Karl Zanzinger oversees the Vinea Wachau archive, caring for over 6,000 bottles of Smaragd. He’ll be guiding visitors through the cellar on 6th August aand 10th September, and inviting them to taste the wines.
After the corona slowdown earlier in the year, Karl now faces loads of work. Or, actually, carton-loads of work. As manager of the Vinea Wachau archive, he verifies the information on the labels of all wines sold under Vinea’s Steinfeder®, Federspiel® and Smaragd® brand names. Does the label correspond with the inspection number, varietal and alcohol content recorded in the inspection report? Does the wine meet the quality requirements for the particular Vinea brand? Those are just a few of the details Karl Zanzinger examines. If the wine checks out, he enters it in his list and returns the bottles to the original vintner, who keeps them in his own archive. Smaragds are the exception here: these wines are sorted and kept in the Vinea Wachau wine archive.
The archive, including its wine cellar, are located in the village of Spitz. The archaic stone walls witness to the Wachau’s past, having served as the press house of the Niederaltaich monastery until 1803. The abbots also used the building as a summer residence. Today, the building belongs to the municipality. Karl sees it as an unusual place to work. The former English and history teacher took charge of the archive in 2014. It’s a pleasant task, and he enjoys doing it.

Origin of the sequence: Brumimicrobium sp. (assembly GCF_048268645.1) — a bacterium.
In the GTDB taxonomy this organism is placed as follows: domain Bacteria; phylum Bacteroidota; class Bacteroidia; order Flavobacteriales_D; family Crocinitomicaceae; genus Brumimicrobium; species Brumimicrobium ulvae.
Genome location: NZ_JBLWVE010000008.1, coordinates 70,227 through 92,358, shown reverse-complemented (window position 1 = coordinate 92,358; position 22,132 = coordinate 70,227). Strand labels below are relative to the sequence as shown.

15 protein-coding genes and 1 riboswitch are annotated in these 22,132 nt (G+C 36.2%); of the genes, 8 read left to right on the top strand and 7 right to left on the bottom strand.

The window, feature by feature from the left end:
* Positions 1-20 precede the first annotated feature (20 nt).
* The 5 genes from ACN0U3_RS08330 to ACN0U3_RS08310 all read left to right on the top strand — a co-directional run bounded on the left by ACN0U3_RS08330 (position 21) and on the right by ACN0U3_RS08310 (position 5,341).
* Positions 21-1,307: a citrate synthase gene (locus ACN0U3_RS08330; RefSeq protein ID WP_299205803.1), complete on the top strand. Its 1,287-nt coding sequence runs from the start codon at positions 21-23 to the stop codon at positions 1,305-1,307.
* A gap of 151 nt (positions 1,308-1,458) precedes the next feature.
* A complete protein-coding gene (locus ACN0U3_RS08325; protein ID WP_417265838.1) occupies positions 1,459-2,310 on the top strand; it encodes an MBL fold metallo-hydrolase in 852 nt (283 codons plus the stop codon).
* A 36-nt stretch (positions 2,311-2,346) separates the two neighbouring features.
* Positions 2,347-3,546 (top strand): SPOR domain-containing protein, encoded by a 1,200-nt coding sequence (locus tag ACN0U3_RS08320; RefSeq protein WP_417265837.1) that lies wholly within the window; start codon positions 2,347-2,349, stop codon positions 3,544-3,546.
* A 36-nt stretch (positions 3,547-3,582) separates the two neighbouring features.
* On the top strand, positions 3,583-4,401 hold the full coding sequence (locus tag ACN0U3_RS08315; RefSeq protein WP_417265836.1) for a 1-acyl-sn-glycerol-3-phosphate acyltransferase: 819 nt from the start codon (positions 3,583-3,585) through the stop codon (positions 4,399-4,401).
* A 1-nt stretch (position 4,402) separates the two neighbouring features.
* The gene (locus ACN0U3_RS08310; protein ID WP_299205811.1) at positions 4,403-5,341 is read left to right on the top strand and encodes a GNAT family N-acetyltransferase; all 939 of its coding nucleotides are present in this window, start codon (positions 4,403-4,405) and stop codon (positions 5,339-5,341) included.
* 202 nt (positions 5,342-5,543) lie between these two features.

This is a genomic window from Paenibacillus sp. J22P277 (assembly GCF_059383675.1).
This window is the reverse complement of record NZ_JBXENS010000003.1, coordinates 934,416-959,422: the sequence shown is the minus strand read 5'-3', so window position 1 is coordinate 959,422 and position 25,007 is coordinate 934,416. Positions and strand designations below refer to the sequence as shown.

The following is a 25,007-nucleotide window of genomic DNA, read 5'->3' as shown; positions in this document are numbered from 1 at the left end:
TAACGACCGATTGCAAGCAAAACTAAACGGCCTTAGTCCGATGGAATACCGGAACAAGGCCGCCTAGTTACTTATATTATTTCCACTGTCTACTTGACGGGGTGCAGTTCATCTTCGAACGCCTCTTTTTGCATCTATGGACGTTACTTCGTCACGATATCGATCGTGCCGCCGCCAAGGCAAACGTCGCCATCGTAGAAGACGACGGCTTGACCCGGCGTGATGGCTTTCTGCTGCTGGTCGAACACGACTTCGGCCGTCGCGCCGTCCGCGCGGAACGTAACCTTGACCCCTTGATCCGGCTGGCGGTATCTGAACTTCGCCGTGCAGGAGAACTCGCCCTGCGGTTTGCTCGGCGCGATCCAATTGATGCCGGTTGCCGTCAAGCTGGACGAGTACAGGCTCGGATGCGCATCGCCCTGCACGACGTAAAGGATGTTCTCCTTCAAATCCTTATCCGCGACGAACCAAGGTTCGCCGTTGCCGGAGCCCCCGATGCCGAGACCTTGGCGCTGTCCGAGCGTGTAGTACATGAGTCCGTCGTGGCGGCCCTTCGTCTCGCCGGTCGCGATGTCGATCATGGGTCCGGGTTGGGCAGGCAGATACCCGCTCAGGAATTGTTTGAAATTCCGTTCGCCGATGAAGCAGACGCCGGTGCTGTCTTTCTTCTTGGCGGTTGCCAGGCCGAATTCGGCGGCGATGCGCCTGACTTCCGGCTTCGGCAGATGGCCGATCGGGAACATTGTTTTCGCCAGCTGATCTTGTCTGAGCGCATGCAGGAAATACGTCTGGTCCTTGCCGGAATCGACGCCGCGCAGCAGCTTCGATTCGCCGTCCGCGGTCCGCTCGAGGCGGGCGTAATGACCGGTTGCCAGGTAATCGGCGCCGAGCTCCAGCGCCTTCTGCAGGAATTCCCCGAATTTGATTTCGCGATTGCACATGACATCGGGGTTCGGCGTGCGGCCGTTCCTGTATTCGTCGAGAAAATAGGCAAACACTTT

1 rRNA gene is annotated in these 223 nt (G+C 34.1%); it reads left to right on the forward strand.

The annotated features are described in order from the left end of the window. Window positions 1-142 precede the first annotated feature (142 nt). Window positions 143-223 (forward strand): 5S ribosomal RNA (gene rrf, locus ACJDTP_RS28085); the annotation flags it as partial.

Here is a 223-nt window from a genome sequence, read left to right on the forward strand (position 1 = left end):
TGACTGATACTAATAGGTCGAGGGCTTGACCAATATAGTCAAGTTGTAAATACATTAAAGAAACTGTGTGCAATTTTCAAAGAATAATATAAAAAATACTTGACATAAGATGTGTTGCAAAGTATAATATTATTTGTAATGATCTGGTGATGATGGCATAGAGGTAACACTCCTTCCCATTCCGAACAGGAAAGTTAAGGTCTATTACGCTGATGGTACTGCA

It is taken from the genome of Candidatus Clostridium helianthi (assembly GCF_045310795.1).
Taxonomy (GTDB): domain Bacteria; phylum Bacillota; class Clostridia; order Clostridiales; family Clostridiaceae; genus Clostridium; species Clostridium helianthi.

What do you need to do the job well? Get along well with people. “Numbers aren’t really my thing. But I like being with people. That’s why I instantly agreed when the board of Vinea asked me,” Karl recalls. He has a calm and thoughtful way about him. An advantage when coordinating efforts among the more than 200 Wachau vintners – personalities in their own right – he works with. “It’s very unusual for a wine to be incorrectly labelled – most mistakes are because someone gets the inspection number wrong,” he observes with a grin. Less of a problem than getting the grapes wrong. But the faulty label still has to be corrected. Wines can only be marketed once all of the label details match requirements and the inspection report.
How many wines are kept in the archive? “We would really need to count them,” Karl says and smiles. Fortunately not the individual bottles, it’s enough to do the math. “About 6,000 bottles of Smaragd are stored here on 20 shelves. The oldest goes back to 1986, when it was still labelled “Honifogl”, Karl recalls. Each new vintage takes its place alongside the others.
The keeper of the wines will open the cellar to the interested public for the first time in August 2020. Guiding visitors on a tour of the archive, the retired history teacher will serve up both fact and fiction. Not to mention the odd sample from the archive.
As the Wachau’s main varietals, Grüner Veltliner and Riesling also predominate among the Smaragd wines in the archive. But Karl also knows the region’s wider variety, including Steinfeder and Federspiel wines, through his work. “We also have Pinot gris, Traminer and others, but the rarest drop to come my way has been a Bütenmuskateller. Personally, I enjoy Grüner Veltliner the most, as well as the occasional Neuburger, because it’s so drinkable.”
Born in the town of Spitz, Karl was all but weaned on wine. And he’s also familiar with the practical side: “Every year I enjoy helping with the harvest.” So he continues, tireless, even in retirement. Sitting around doesn’t seem to be his thing anyway. That’s obvious in summer, when he loves scooting around on his Vespa.